Dorothy L. Sayers:
The Kingdom of Heaven", said the Lord Christ, 'is among you." But what, precisely, is the Kingdom of Heaven? You cannot point to existing specimens, saying, "Lo, here!" or "Lo, there!" You can only experience it. But what is it like, so that when we experience it we may recognize it? Well, it is a change, like being born again and re-learning everything from the start. It is secret, living power—like yeast. It is something that grows, like seed. It is precious like buried treasure, like rich pearl, and you have to pay for it. It is a sharp cleavage through the rich jumble of things which life presents: like fish and rubbish in a draw-net, like wheat and tares; like wisdom and folly; and it carries with it a kind of menacing finality; it is new, yet in a sense it was always there—like turning out a cupboard and finding there your own childhood as well as your present self; it makes demands, it is like an invitation to a royal banquet—gratifying, but not to be disregarded, and you have to live up to it; where it is equal, it seems unjust, where it is just it is clearly not equal—as with the single pound, the diverse talents, the labourers in the vineyard, you have what you bargained for; it knows no compromise between an uncalculating mercy and a terrible justice—like the unmerciful servant, you get what you give; it is helpless in your hands like the King's Son, but if you slay it, it will judge you; it was from the foundations of the world; it is to come; it is here and now; it is within you. It is recorded that the multitude sometimes failed to understand.
The Poetry of Search and the Poetry of Statement, Victor Gollanz, London, 1963.

An indirect compliment

Via G.K. Chesterton on Facebook:
"MOST Christians fail to fulfill the Christian ideal. This bitter and bracing fact cannot be too much insisted upon in this and every other moral question. But, perhaps, it might be suggested that this failure is not so much the failure of Christians in connection with the Christian ideal as the failure of any men in connection with any ideal. That Christians are not always Christian is obvious; neither are Liberals always liberal, nor Socialists always social, nor Humanitarians always kind, nor Rationalists always rational, nor are gentlemen always gentle, nor do working men always work. If people are especially horrified at the failure of Christian practice, it must be an indirect compliment to the Christian creed."

~G.K. Chesterton: Daily News, Feb. 13, 1906

Tuesday, January 13, 2015

By His infinite goodness and mercy

A post at Mockingbird suggested this to me. From the Book of Common Prayer (1662):
DEARLY beloved brethren, the Scripture moveth us, in sundry places, to acknowledge and confess our manifold sins and wickedness; and that we should not dissemble nor cloak them before the face of Almighty God our heavenly Father; but confess them with an humble, lowly, penitent, and obedient heart; to the end that we may obtain forgiveness of the same, by His infinite goodness and mercy. .... Wherefore I pray and beseech you, as many as are here present, to accompany me with a pure heart, and humble voice, unto the throne of the heavenly grace, saying after me;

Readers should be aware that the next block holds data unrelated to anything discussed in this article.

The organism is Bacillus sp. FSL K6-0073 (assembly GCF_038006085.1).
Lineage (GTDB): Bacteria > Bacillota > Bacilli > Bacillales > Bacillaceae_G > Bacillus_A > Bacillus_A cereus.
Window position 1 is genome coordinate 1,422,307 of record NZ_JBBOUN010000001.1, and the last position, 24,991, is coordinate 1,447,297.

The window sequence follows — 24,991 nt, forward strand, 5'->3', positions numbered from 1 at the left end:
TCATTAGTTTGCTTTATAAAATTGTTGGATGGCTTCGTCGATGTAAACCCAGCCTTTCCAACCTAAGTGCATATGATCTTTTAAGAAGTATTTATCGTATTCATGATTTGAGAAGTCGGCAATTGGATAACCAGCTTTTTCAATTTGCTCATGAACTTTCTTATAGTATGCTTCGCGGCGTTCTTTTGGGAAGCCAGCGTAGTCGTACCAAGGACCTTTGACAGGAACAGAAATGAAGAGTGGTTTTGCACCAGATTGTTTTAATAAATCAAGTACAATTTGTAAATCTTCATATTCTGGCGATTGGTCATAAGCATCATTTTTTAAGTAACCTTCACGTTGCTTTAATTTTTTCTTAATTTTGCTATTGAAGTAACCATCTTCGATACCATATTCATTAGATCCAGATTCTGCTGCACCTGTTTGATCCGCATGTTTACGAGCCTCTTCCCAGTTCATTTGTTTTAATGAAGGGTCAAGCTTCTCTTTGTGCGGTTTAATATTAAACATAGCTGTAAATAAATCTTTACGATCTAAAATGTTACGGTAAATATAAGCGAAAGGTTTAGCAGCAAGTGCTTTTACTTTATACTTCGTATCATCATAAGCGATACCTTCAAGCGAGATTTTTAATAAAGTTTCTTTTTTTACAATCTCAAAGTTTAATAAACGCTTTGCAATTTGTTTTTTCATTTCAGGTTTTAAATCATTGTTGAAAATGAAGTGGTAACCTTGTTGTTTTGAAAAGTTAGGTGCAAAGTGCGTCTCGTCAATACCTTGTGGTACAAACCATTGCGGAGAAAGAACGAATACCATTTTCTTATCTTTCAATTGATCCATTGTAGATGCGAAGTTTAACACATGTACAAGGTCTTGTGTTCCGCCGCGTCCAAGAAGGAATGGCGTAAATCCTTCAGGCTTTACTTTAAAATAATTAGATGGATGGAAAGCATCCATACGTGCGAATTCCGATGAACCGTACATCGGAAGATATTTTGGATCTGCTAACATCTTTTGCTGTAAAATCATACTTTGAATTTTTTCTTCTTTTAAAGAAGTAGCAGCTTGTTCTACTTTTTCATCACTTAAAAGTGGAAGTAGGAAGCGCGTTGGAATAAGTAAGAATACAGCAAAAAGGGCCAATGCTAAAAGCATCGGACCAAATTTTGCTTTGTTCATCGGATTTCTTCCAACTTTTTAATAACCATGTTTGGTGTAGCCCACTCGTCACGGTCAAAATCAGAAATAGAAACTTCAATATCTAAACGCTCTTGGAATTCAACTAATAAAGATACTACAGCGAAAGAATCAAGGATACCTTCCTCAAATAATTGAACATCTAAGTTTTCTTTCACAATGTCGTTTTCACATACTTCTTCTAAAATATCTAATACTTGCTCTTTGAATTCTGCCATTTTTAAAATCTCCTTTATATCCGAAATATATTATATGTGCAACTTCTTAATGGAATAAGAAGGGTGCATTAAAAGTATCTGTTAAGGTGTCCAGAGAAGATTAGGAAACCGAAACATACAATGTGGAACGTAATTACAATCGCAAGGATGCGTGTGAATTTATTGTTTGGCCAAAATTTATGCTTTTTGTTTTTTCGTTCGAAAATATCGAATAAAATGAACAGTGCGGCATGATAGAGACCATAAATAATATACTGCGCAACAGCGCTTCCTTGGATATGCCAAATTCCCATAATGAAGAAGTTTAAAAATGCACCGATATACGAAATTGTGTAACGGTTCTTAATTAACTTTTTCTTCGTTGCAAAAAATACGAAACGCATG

ALMIGHTY and most merciful Father; We have erred, and strayed from Thy ways like lost sheep. We have followed too much the devices and desires of our own hearts. We have offended against Thy holy laws. We have left undone those things which we ought to have done; And we have done those things which we ought not to have done; And there is no health in us. But Thou, O Lord, have mercy upon us, miserable offenders. Spare Thou them, O God, who confess their faults. Restore Thou them that are penitent; According to Thy promises declared unto mankind in Christ Jesus our Lord. And grant, O most merciful Father, for His sake; That we may hereafter live a godly, righteous, and sober life, To the glory of Thy holy Name. Amen.

ALMIGHTY God, our heavenly Father, who of His great mercy hath promised forgiveness of sins to all them that with hearty repentance and true faith turn unto Him; Have mercy upon you; pardon and deliver you from all your sins; confirm and strengthen you in all goodness; and bring you to everlasting life; through Jesus Christ our Lord. Amen.

Hear what comfortable words our Saviour Christ saith unto all that truly turn to Him.
COME unto me all that travail and are heavy laden, and I will refresh you. St. Matth. xi. 28.
So God loved the world, that he gave his only-begotten Son, to the end that all that believe in him should not perish, but have everlasting life. St. John iii. 16
Hear also what Saint Paul saith.
This is a true saying, and worthy of all men to be received, That Christ Jesus came into the world to save sinners. 1 Tim. i. 15.
Hear also what Saint John saith.
If any man sin, we have an Advocate with the Father, Jesus Christ the righteous; and he is the propitiation for our sins. 1 St. John ii. 1.

Monday, January 12, 2015

‘Nous Sommes Voltaire’

"From ‘Je suis Charlie’ to ‘Nous Sommes Voltaire’," or "freedom for the thought that we hate":
.... The loud expressions of support for free speech have been so striking because they contrast with the everyday silence on the subject.

In normal circumstances we in the West spend far more time discussing how to restrict and outlaw harmful or hateful speech than how to defend and extend that precious liberty. Almost everybody in public life, barring perhaps the Islamic State supporters’ club, pays lip service to the principle of free speech. Scratch the surface, however, and in practice most will add the inevitable ‘But…’ to button that lip and put a limit on liberty.

Even in the aftermath of the Charlie Hebdo massacre, it was not long before the ‘Buts’ were back, from the feminist blogger who called the attack on the offensive magazine ‘understandable’, to the editor of the Financial Times who accused the ‘stupid’ Charlie Hebdo of ‘editorial foolishness’. Nobody said they were asking for it, but…